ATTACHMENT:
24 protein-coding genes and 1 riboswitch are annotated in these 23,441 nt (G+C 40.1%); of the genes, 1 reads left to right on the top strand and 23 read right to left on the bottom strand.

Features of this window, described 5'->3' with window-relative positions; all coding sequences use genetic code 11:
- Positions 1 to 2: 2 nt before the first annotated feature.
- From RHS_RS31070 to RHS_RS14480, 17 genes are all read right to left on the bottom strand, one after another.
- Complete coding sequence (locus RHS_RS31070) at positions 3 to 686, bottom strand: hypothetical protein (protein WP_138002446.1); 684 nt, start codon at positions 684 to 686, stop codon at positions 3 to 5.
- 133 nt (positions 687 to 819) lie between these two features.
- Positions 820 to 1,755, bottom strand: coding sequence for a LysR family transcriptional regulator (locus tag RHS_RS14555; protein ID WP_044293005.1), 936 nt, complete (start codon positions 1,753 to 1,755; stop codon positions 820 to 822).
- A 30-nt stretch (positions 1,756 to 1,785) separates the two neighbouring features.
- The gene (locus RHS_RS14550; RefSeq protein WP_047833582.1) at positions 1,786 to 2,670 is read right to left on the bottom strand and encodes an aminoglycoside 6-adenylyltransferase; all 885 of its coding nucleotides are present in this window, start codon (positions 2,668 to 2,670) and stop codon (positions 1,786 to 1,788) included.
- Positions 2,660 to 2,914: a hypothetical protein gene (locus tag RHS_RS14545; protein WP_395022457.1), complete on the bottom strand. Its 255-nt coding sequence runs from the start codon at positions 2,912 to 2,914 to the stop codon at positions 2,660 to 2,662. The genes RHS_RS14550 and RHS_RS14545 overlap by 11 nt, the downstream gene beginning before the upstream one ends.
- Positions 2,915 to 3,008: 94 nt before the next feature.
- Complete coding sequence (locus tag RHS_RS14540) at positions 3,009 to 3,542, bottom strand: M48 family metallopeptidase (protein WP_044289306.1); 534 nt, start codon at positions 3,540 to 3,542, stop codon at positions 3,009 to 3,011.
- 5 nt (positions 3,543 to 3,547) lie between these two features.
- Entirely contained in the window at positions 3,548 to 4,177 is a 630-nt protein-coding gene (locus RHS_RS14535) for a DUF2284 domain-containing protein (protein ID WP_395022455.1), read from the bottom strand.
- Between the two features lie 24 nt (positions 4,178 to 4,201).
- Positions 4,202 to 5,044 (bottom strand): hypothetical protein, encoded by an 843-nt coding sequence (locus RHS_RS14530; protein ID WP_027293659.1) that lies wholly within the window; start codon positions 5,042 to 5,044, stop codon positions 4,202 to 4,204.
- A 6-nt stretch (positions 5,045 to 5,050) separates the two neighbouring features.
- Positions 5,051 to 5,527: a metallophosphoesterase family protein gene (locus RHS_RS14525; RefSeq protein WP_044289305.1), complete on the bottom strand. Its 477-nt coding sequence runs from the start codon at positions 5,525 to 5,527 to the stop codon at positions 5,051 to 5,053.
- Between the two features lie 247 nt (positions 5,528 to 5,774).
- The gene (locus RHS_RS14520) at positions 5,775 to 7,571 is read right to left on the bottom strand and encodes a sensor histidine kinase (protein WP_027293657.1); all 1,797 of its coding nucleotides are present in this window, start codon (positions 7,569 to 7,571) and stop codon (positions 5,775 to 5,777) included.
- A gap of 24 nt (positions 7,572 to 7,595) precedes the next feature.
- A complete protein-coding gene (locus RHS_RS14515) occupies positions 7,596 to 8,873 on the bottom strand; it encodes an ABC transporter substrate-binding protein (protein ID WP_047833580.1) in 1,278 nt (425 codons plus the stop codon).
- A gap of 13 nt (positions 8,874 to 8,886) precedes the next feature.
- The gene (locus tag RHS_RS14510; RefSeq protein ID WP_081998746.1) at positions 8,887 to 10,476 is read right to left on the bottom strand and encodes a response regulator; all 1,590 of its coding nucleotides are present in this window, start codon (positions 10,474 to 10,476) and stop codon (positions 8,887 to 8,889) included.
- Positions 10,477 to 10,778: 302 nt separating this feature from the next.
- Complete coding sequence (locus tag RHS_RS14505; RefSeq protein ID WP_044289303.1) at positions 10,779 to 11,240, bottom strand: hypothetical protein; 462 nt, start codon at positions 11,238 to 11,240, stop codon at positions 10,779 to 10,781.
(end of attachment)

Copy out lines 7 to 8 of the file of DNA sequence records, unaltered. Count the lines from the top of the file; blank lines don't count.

- Positions 820 to 1,755, bottom strand: coding sequence for a LysR family transcriptional regulator (locus tag RHS_RS14555; protein ID WP_044293005.1), 936 nt, complete (start codon positions 1,753 to 1,755; stop codon positions 820 to 822).
- A 30-nt stretch (positions 1,756 to 1,785) separates the two neighbouring features.